Environmental Conservation Police on Patrol

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Environmental Conservation Police on Patrol

The New York State Department of Environmental Conservation’s (DEC) Division of Law Enforcement enforces the 71 chapters of New York State’s Environmental Conservation Law (ECL), protecting fish and wildlife and preserving environmental quality across New York. In 1880, the first eight Game Protectors proudly began serving to protect the natural resources and people of New York State. In 2021, 282 Environmental Conservation Police Officers (ECOs) and Investigators across the state responded to 26,207 calls and worked on cases that resulted in 11,562 tickets or arrests for violations ranging from deer poaching to solid waste dumping, illegal mining, the black market pet trade, and excessive emissions violations.

“DEC Environmental Conservation Police Officers and Investigators are on the front lines each and every day protecting our natural resources by upholding New York’s environmental laws and regulations and safeguarding public health,” DEC Commissioner Basil Seggos said. “From ensuring hunters and anglers follow rules and regulations afield and on the water, to sustaining partnerships with local law enforcement agencies investigating crimes that include solid waste dumping and air emissions violations, ECOs and Investigators are on patrol, ready to serve their communities. Each year brings new challenges, and fortunately, these Officers and Investigators are expertly trained to perform their duties with persistence, integrity, and good judgment, as they’ve done for over a century.”

Heavy Duty Diesel Vehicle Detail Gets Results – Statewide
On April 21, DEC Commissioner Basil Seggos announced a week-long truck enforcement detail in communities statewide as part of New York’s commemoration of Earth Week. ECOs from DEC’s Division of Law Enforcement, in coordination with Division of Air Resources staff, conducted the details, particularly in disadvantaged communities most affected by truck pollution, to protect public health and the environment by inspecting diesel vehicles to ensure compliance with the State’s stringent air regulations.

ECOs conducted 53 environmental quality enforcement details and issued 184 tickets specifically for violations related to the details, helping dozens of trucks come into compliance and stop polluting communities. More than 400 tickets were issued for environmental violations noted during compliance checks, ranging from improper pesticide application, to other air quality violations and pharmaceutical collection compliance.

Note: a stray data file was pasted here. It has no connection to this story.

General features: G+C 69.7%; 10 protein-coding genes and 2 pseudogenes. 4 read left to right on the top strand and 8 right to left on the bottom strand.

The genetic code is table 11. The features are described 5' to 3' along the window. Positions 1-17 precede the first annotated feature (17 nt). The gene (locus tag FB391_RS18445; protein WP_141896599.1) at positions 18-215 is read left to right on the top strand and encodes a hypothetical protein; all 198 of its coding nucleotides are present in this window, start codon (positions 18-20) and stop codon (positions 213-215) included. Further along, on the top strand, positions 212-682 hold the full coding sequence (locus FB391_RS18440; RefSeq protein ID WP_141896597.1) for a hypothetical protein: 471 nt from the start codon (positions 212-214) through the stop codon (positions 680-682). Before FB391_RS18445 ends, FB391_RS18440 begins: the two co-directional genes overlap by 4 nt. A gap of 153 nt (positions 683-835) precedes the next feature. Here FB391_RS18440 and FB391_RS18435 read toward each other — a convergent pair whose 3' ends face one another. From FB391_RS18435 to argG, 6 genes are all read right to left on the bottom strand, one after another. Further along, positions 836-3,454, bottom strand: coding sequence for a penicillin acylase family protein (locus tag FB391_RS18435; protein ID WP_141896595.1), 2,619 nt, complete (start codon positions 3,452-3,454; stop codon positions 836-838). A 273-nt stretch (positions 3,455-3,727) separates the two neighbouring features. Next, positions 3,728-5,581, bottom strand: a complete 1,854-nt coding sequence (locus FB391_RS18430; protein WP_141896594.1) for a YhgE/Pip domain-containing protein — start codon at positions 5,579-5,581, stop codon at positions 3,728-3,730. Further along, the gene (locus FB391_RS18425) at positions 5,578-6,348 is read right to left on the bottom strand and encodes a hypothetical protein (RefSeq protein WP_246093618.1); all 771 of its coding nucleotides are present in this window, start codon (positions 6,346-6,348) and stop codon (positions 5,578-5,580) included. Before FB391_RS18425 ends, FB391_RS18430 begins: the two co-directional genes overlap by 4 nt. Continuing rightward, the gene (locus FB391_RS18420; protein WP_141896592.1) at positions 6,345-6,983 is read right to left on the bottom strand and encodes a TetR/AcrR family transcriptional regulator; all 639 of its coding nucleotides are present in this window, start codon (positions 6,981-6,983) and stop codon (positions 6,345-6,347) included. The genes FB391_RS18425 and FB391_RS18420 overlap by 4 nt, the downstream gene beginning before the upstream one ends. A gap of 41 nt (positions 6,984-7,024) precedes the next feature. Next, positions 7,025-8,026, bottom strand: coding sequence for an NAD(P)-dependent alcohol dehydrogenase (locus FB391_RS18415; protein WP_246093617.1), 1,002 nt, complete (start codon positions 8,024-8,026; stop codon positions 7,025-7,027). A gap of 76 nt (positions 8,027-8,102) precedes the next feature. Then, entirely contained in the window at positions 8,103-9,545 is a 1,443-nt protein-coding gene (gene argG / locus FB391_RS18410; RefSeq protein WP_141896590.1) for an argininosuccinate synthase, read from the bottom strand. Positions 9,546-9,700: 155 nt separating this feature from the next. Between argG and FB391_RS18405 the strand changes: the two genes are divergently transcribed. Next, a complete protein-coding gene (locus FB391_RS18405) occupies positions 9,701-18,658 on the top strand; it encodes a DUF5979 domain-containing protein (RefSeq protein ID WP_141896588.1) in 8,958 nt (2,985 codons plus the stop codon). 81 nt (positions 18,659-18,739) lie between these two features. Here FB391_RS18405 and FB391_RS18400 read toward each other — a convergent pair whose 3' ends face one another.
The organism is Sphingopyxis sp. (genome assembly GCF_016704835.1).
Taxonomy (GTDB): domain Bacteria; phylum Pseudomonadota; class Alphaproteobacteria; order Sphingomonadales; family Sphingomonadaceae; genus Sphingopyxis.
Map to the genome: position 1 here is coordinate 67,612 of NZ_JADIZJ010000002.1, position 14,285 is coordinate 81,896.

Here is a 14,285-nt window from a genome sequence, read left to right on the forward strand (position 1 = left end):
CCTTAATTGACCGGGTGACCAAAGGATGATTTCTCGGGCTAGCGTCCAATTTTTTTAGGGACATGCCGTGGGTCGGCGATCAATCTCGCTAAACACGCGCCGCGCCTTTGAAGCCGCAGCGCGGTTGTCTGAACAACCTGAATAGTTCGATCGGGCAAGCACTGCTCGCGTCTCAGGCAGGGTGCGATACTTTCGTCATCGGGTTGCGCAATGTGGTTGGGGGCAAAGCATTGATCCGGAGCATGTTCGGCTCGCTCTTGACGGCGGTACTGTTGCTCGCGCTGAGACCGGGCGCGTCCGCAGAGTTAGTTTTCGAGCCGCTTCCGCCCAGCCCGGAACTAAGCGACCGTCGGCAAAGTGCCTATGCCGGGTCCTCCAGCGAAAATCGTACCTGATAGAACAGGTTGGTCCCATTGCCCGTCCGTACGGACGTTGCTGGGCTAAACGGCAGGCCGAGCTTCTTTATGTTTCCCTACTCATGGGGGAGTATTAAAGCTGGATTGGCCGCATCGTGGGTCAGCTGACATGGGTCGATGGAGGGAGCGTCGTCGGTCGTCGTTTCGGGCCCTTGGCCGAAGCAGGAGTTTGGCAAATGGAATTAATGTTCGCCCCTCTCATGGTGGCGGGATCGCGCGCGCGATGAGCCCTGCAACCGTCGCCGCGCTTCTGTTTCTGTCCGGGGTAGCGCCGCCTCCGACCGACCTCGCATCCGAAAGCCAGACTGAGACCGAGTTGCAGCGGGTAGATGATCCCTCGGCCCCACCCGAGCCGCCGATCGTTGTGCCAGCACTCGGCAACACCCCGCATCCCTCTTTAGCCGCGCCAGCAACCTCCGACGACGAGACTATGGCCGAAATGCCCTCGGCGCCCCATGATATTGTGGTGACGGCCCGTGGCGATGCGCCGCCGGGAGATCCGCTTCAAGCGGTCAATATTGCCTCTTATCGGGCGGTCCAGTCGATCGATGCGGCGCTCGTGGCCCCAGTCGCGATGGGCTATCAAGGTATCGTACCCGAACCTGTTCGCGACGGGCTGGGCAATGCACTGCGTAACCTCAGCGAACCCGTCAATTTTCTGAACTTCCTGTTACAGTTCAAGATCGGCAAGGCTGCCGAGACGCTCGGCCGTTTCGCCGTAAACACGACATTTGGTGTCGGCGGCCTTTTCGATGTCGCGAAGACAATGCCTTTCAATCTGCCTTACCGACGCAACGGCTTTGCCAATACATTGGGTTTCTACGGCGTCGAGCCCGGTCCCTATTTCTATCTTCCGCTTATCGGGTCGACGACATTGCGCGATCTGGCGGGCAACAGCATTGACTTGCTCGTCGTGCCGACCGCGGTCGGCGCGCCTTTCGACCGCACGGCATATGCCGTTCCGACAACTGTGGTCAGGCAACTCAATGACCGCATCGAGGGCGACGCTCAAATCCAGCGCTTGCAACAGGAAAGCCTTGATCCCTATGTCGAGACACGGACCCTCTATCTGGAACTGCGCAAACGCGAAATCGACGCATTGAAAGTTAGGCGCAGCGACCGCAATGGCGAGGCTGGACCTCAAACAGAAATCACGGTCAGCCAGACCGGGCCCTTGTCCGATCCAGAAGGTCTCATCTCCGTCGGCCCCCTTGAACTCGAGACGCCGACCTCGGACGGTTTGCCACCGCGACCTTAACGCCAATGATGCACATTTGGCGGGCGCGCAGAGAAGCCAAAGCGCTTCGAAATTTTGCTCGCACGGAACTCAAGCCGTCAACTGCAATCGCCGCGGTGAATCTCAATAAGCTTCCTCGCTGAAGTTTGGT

ECO Vehicle with large truck pulled over on side of road
ECO Bohling obtaining driver information in Schoharie County before truck inspection

ECOs inspect large tractor trailer
ECOs conduct truck detail in Port of Rensselaer

ECO standing at back of large tractor trailer during inspection
ECOs conduct truck detail in Seneca Falls

ECO inspecting large bags in back of truck during inspection
ECO Anderson inspects bags of pesticides while ECO Dickson inspects truck and trailer in Nassau County

ECOs Interviewed by Environmental Law Students – Suffolk County
On April 14, ECOs Carpenter and Kaufherr visited Farmingdale State College – SUNY and answered student questions. Each student asked questions, including what made the ECOs want to become Environmental Conservation Police Officers, what a typical workday is like, and how difficult it is to stay up-to-date with changing laws and regulations. Most of the students were not familiar with ECOs before completing the project and reported learning a lot about the job after the visit. The professor of the course plans to continue featuring ECOs in future classes.

In-Law Breaks Law – Nassau County
On April 18, while on a marine fishing patrol, ECO Pabes observed construction debris dumped underneath a bridge in the village of Roslyn. Officer Pabes inspected the debris and located several shipping labels listing an address in Port Washington. The ECO drove to the nearby address on the labels where he observed construction workers and renovation supplies. After speaking with construction workers at the site, a man emerged from inside the house who identified himself as the brother-in-law of the property owner. This individual was overseeing the renovation project. When questioned on the illegal dump, the subject claimed an unknown man passed by one day and offered to dispose of the garbage for a small fee. ECO Pabes pointed out inconsistencies in the subject’s story, and within minutes, the person agreed to clean up the mess and accepted a Notice of Violation for unlawful disposal of solid waste. The following week, the suspected dumper produced a dump receipt for the debris cleanup, signed a Consent Order, and paid his fine.

metal sink, doors, other house construction debris that has been dumped
Illegal dump of construction debris from Port Washington residence

Get Greedy and Get Caught – Ulster County
On April 20, DEC Fisheries spent the day stocking trout in Rondout Creek and ECOs Walraven and Johnson patrolled the area to ensure anglers were taking fish in accordance with DEC regulations. The Officers decided to conduct a check of a fisherman taking trout and keeping them on a stringer. The fisherman was in possession of six trout, with three more than 12 inches in length. The regulations for this area of Rondout Creek are five total trout with no more than two fish over 12 inches. The unlawfully taken fish were seized and the fisherman ticketed for taking trout in excess of the limit and taking trout out of slot size. The tickets are returnable to the Town of Wawarsing Court.